Telangana Chief Minister K Chandrasekhar Rao sometimes appears to rule less like a democratically elected representative of the citizens of his state, and more like a divinely anointed king. More evidence of this came days ago, when he moved into his new offi ce and residence, which is reported to have been constructed at a cost of Rs 38 crores. This move comes at a time when the state’s fi nances, already appearing to be in poor shape, have taken an additional hit (according to its fi nance minister) after the Centre announced the scrapping of Rs 500 and Rs 1000 notes.
KCR’s opposition claims that the new residence has been constructed, despite the old CM’s residence being in perfectly good shape, for reasons of “vaastu”. This is the same charge levelled against him when the State decided that the Secretariat building had to be demolished and a new one constructed. These allegations of his superstitious nature are not new. As CM, he conducted a yagna to “appease” the rain gods, though the event that reportedly cost Rs 15 crore was paid for by his family and party. However, he has used state resources to fulfi l vows made to various deities—this included the offering of a gold crown worth Rs 3 crore to the Goddess Bhadrakali in Warangal.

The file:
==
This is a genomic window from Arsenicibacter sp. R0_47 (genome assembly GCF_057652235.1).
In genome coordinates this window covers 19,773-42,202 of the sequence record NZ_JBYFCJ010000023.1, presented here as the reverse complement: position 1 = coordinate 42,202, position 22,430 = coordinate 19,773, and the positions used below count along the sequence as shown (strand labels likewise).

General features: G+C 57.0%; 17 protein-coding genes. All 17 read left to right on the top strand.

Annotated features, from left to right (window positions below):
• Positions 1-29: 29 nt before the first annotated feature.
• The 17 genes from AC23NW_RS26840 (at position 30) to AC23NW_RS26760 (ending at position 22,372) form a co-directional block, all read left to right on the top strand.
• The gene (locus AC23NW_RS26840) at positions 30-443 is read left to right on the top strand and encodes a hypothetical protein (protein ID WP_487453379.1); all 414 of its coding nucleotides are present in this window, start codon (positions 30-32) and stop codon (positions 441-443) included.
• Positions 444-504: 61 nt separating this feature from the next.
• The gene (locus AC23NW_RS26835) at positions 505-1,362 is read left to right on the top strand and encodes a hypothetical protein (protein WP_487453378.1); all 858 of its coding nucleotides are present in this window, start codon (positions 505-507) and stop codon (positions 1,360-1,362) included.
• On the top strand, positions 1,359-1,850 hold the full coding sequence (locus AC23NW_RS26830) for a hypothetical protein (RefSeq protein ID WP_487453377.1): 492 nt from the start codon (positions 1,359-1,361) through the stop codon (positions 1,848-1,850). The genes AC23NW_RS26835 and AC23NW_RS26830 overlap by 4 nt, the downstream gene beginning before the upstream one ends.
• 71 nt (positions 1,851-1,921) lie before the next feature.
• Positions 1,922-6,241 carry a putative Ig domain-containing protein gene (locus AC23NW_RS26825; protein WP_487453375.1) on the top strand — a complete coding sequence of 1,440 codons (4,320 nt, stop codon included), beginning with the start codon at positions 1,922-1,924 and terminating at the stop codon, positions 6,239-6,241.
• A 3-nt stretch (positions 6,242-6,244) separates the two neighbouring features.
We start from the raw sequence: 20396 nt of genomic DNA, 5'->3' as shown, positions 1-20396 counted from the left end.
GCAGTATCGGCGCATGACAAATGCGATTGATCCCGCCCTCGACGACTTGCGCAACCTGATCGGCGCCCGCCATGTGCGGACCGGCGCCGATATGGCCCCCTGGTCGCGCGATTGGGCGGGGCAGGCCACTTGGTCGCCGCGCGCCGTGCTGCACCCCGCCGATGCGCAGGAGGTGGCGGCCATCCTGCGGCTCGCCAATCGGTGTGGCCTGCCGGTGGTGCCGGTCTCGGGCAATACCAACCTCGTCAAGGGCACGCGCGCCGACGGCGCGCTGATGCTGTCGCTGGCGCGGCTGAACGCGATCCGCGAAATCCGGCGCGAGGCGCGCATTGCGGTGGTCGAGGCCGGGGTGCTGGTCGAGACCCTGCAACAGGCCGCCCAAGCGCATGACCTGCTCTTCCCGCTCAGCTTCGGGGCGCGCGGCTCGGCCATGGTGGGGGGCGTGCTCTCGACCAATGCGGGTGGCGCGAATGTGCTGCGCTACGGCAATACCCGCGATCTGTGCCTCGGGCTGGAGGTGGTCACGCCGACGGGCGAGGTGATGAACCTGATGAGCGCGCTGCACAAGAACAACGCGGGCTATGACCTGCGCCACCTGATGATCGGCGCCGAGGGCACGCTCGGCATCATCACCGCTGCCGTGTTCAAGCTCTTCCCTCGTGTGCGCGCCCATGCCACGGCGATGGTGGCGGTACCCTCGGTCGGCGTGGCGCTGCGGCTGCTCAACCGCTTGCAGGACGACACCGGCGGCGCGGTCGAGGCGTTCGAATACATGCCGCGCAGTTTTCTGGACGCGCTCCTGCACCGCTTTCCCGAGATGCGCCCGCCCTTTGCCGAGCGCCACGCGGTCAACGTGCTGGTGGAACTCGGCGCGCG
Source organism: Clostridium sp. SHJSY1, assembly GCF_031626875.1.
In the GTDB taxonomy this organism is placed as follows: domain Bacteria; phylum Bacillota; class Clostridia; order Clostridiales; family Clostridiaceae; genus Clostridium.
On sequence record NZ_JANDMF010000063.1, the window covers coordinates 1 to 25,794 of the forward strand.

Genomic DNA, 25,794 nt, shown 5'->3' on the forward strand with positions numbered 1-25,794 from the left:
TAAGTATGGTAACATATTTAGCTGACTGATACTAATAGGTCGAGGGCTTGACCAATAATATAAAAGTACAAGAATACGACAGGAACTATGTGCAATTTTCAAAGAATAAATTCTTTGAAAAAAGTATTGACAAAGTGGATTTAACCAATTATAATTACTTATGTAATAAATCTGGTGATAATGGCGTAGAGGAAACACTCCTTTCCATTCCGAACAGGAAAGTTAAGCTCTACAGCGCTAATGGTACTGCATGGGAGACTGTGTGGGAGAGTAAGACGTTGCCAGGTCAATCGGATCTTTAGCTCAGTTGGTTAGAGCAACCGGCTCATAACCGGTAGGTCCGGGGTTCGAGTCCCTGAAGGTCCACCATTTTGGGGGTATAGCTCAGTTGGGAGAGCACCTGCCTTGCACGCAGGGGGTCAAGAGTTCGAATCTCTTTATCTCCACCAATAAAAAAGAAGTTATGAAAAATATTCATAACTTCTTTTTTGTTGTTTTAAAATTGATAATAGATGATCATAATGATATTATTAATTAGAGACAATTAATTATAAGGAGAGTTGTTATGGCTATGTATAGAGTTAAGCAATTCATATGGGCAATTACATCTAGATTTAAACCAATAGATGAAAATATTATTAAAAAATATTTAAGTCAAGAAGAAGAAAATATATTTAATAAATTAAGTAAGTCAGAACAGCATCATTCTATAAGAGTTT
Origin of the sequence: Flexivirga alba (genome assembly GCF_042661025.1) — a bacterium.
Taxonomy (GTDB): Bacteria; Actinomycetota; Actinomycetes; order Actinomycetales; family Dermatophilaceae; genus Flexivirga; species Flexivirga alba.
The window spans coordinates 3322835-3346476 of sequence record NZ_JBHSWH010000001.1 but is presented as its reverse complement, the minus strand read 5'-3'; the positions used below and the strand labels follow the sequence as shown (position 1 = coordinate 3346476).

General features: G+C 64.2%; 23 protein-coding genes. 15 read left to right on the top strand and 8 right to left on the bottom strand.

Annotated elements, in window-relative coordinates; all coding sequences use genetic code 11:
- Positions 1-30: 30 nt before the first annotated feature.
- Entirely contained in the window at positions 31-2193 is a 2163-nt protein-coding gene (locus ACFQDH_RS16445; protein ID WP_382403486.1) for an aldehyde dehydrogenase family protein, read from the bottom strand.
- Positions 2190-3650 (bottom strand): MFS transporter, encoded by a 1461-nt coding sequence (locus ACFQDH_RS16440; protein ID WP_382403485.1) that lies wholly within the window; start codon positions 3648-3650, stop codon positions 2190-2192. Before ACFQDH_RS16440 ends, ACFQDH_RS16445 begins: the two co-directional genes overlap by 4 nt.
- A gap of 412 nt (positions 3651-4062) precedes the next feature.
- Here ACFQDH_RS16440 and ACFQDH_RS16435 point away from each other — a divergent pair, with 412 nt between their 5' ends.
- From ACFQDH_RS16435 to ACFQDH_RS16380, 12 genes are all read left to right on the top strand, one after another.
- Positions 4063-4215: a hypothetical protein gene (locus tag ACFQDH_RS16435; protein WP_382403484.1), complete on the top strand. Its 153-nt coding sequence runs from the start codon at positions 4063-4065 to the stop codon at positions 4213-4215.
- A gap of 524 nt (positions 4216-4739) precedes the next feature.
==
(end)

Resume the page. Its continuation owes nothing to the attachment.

During the housewarming ceremony, the video of a religious leader sitting in the CM’s chair went viral. It is all well for an individual to be religious or even superstitious. However, questions do need to be raised about the use of state resources towards the fulfi lment of personal beliefs and desires. KCR benefits from lingering goodwill from leading the Telangana agitation and a weak opposition since the formation of a new state. However, even kings heeded counsel and thought of their legacy. As the fi rst CM of a state long desired, history will take note of his accomplishments and failings. It would be a pity if his successes are overshadowed by his profl igacy and personal failings.